World

Heinz Dieterich, Father Of 21st Century Socialism, Bashes Venezuela's Maduro

NEW YORK - OCTOBER 02:  Venezuelan Foreign Minister Nicolas Maduro Moros prepares to address the 62nd session of the United Nations General Assembly at U.N. headquarters October 2, 2007 in New York City. Leaders and diplomats from around the world are in New York City for the United Nations yearly General Assembly.  (Photo by Mario Tama/Getty Images)

NEW YORK - OCTOBER 02: Venezuelan Foreign Minister Nicolas Maduro Moros prepares to address the 62nd session of the United Nations General Assembly at U.N. headquarters October 2, 2007 in New York City. Leaders and diplomats from around the world are in New York City for the United Nations yearly General Assembly. (Photo by Mario Tama/Getty Images)  (2007 Getty Images)

The man credited with pioneering the idea of 21st Century socialism, which was championed and put into application in Venezuela under Hugo Chávez, recently made a damning condemnation of current Venezuelan President Nicolás Maduro.

German sociologist and political analyst Heinz Dieterich said Maduro has a “complete inability to deal with the serious problems of the country.” He added that if the Venezuelan president doesn’t do something to rectify the economic and political problems facing his country soon, he could be out of office by April of 2014.

"Under that premise, we think [Maduro] will not get beyond March or April 2014. The scenarios of [his] possible fall are obvious: street demonstrations orchestrated from Washington and the right, or an alliance between the Armed Forces and the governors," he said, according to Venezuelan newspaper El Universal.

Dieterich, author of “The Socialism of the 21st Century and Latin America: From Colonization to Globalization with Noam Chomsky,” is viewed as the godfather of the political ideas put in place in Chávez’s Venezuela and later in countries like Bolivia and Ecuador.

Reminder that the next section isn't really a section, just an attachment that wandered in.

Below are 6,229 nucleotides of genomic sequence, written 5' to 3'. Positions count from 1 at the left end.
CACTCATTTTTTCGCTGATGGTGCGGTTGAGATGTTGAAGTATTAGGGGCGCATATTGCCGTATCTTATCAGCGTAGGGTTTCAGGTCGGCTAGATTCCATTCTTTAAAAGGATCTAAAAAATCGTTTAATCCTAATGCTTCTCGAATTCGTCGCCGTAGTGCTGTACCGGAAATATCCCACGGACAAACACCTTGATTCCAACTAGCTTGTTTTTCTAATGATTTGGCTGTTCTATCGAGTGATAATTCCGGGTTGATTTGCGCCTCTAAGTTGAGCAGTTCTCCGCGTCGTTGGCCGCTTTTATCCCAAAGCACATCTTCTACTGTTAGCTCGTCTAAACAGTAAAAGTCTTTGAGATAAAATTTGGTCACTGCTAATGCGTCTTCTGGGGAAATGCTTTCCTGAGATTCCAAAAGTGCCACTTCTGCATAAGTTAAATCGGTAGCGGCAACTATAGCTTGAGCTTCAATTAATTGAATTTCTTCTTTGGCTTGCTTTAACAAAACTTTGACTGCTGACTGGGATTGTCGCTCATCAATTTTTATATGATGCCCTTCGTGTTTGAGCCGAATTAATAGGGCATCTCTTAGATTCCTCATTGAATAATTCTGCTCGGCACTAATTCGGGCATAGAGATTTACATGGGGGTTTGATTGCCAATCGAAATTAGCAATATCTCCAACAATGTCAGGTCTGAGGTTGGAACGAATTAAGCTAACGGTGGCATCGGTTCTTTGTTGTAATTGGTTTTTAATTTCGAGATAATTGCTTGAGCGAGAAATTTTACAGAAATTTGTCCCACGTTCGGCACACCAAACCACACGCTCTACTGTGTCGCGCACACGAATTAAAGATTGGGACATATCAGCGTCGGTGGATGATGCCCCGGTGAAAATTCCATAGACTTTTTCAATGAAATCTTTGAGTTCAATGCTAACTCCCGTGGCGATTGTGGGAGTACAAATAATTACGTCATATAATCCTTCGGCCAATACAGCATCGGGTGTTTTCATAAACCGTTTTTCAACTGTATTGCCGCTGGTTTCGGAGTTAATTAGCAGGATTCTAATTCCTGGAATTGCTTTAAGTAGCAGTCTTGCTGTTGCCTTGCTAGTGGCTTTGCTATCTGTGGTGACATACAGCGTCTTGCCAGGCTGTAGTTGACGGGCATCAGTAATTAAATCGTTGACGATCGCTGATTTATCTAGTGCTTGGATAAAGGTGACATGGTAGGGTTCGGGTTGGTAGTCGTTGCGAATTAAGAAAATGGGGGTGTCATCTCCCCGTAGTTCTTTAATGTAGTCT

The German intellectual, however, had a falling out with Chávez over the Venezuelan’s perceived lack of rigor and understanding when it came to the idea of 21st socialism.

The economic model implemented in 2003 by Chávez has now been exhausted, Dietrich argued, and now Venezuela is suffering from rising inflation and a possible moratorium on foreign payments.

Since assuming office after the death of Chávez earlier this year, and consequently winning a hurried election, Maduro has struggled with a plunging economy and political unrest from opposition lawmakers and politicians.

Banking giant JP Morgan released estimates last month that point to low growth and high inflation in 2013 and 2014. The calculation states that Venezuela’s consumer price index (NCPI) is likely to hit 45 percent in 2013, considerably above authorities' projections (14-16 percent).

Adding to the inflation woes is the drop in the country’s exchange rate with the U.S. dollar, with JP Morgan's estimating that it will move from 6.3 bolivars per dollar to 8.5 bolivars per dollar. The country’s economic growth is estimated to be around a meager 3 percent.

The news comes almost a month after a report that Venezuela's currency dropped by more than 75 percent since the death of Chávez back in March. Analysts said the country's instability and attempts to halt double-digit inflation are contributing to the steep drop in the value of the bolivar.

"The increase in government expenditures has a lot to do with this," Alejandro Arreaza, Latin America economist for Barclay's Bank in New York, told the L.A. Times. "Until last year we had seen relative stability in the currency markets."

Along with a fledgling economic situation, Maduro has been struggling with a soaring violent crime rate that he adopted from his Chávez. According to government figures, in 2012 there were more than 16,000 murders and the first quarter of 2013 killings totaled 3,400 – making the country one of the most dangerous in Latin America.

The murder rate doubled during Chavez’s 14-year-rule as cheap access to guns and an ineffective justice system fed a culture of violence in slums like Petare, parts of which have become no-go zones for outsiders. Chávez banned gun sales, expanded a new national police force and stepped up policing and other programs in high-crime areas.

In May, Maduro deployed 3,000 troops on the streets, starting in the Caracas area and expanding to the states of Zulia, Lara and Carabobo.

The Associated Press contributed to this report.

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